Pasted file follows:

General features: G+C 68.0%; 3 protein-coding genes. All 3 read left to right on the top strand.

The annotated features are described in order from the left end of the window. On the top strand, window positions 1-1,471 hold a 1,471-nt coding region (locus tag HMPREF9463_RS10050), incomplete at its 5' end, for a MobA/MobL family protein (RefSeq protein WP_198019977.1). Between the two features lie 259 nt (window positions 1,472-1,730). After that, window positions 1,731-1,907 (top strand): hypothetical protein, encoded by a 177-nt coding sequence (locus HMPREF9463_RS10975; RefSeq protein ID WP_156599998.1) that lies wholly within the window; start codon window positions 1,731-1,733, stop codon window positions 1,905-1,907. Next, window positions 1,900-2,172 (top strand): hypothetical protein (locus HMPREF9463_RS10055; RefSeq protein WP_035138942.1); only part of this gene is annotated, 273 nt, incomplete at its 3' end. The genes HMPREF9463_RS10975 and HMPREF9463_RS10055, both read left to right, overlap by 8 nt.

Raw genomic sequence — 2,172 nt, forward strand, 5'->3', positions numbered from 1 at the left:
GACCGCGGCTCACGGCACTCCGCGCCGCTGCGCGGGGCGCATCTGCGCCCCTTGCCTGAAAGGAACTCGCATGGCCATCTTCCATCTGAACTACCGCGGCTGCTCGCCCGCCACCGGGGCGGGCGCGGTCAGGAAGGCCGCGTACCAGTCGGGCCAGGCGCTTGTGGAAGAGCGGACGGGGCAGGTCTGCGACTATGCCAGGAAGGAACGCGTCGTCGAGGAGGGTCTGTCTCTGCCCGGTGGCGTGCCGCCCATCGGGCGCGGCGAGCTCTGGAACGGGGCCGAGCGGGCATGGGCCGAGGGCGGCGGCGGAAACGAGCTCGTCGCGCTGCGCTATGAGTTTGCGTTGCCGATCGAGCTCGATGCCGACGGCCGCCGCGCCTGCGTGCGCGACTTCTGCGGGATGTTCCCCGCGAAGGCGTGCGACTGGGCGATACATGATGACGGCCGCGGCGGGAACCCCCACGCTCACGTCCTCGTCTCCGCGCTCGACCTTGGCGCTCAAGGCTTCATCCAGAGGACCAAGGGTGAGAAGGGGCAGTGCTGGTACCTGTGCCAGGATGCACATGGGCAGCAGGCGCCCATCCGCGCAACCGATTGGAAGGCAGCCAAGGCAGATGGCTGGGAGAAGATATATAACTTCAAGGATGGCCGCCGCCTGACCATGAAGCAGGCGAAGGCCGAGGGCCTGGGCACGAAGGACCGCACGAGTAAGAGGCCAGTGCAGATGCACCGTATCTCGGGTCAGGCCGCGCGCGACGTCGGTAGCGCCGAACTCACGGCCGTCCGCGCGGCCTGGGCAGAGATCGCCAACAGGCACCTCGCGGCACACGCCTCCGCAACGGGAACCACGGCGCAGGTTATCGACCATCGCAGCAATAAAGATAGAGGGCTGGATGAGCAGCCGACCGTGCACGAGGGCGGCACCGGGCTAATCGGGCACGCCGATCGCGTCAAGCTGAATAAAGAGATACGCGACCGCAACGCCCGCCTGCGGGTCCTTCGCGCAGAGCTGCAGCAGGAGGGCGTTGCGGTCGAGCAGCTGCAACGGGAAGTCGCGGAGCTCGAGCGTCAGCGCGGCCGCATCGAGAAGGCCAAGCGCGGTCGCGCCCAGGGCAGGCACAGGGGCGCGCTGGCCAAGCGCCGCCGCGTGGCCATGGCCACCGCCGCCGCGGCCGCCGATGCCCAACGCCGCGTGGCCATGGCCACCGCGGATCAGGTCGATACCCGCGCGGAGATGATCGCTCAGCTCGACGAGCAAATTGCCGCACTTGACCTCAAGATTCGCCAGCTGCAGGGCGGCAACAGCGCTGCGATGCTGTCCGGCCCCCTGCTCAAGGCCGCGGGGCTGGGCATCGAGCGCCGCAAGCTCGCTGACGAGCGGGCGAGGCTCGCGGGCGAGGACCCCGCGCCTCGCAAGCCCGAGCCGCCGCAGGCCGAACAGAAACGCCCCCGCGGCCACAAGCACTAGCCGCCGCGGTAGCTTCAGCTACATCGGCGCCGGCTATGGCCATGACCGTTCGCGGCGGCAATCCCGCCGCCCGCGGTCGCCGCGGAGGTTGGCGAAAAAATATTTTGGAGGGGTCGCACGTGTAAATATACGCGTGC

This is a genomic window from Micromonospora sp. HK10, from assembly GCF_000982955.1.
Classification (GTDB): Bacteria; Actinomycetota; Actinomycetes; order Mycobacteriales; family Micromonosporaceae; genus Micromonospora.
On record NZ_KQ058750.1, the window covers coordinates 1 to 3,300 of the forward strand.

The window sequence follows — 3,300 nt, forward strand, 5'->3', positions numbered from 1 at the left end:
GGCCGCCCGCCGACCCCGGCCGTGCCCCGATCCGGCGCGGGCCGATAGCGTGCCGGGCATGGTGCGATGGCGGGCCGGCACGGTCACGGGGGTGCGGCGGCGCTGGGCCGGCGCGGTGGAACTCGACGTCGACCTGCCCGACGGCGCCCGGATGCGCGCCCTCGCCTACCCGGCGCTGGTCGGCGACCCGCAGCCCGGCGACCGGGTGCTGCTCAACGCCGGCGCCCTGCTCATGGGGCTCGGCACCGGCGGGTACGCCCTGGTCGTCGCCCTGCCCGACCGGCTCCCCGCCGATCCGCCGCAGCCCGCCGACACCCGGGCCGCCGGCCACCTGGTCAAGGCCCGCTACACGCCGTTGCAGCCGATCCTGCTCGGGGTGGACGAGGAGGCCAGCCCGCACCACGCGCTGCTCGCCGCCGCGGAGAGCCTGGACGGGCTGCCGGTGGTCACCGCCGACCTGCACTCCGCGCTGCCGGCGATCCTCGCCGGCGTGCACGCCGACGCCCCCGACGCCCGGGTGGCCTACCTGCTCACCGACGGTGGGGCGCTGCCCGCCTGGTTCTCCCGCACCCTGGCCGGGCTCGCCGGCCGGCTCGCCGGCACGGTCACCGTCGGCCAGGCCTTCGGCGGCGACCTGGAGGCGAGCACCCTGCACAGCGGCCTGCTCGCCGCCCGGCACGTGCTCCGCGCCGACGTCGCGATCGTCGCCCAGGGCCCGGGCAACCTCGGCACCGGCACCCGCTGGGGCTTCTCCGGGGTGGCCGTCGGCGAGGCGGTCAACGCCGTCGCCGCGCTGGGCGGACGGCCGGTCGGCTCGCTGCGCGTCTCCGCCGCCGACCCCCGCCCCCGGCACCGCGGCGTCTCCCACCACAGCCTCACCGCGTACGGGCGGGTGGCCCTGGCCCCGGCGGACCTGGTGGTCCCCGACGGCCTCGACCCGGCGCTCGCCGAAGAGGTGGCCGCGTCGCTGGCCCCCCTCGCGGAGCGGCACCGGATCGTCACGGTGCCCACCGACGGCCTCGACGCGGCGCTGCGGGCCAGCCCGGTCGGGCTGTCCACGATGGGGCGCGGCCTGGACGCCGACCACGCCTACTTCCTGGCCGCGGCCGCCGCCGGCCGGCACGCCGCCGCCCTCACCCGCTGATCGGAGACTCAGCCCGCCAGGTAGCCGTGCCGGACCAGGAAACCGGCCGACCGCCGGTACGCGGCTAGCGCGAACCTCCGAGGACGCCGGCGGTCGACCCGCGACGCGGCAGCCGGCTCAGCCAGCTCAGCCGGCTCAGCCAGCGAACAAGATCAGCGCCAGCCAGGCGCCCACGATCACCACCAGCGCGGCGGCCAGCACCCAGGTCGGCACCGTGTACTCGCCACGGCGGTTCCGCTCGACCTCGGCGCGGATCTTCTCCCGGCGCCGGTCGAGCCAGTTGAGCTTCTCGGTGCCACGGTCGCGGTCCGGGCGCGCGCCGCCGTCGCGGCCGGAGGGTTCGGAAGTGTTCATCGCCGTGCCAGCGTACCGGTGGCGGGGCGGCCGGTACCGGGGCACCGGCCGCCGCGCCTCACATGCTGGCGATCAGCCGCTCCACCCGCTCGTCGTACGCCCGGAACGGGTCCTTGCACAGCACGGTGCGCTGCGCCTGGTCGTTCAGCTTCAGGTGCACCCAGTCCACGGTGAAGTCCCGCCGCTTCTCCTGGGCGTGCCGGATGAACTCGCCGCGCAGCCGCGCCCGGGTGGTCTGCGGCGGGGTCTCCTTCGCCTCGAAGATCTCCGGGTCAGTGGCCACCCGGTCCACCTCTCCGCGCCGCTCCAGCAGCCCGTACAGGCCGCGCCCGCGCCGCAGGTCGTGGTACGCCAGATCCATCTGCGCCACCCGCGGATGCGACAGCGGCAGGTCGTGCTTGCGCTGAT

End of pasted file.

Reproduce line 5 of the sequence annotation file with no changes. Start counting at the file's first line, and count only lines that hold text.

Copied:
This is a genomic window from Micromonospora sp. HK10, from assembly GCF_000982955.1.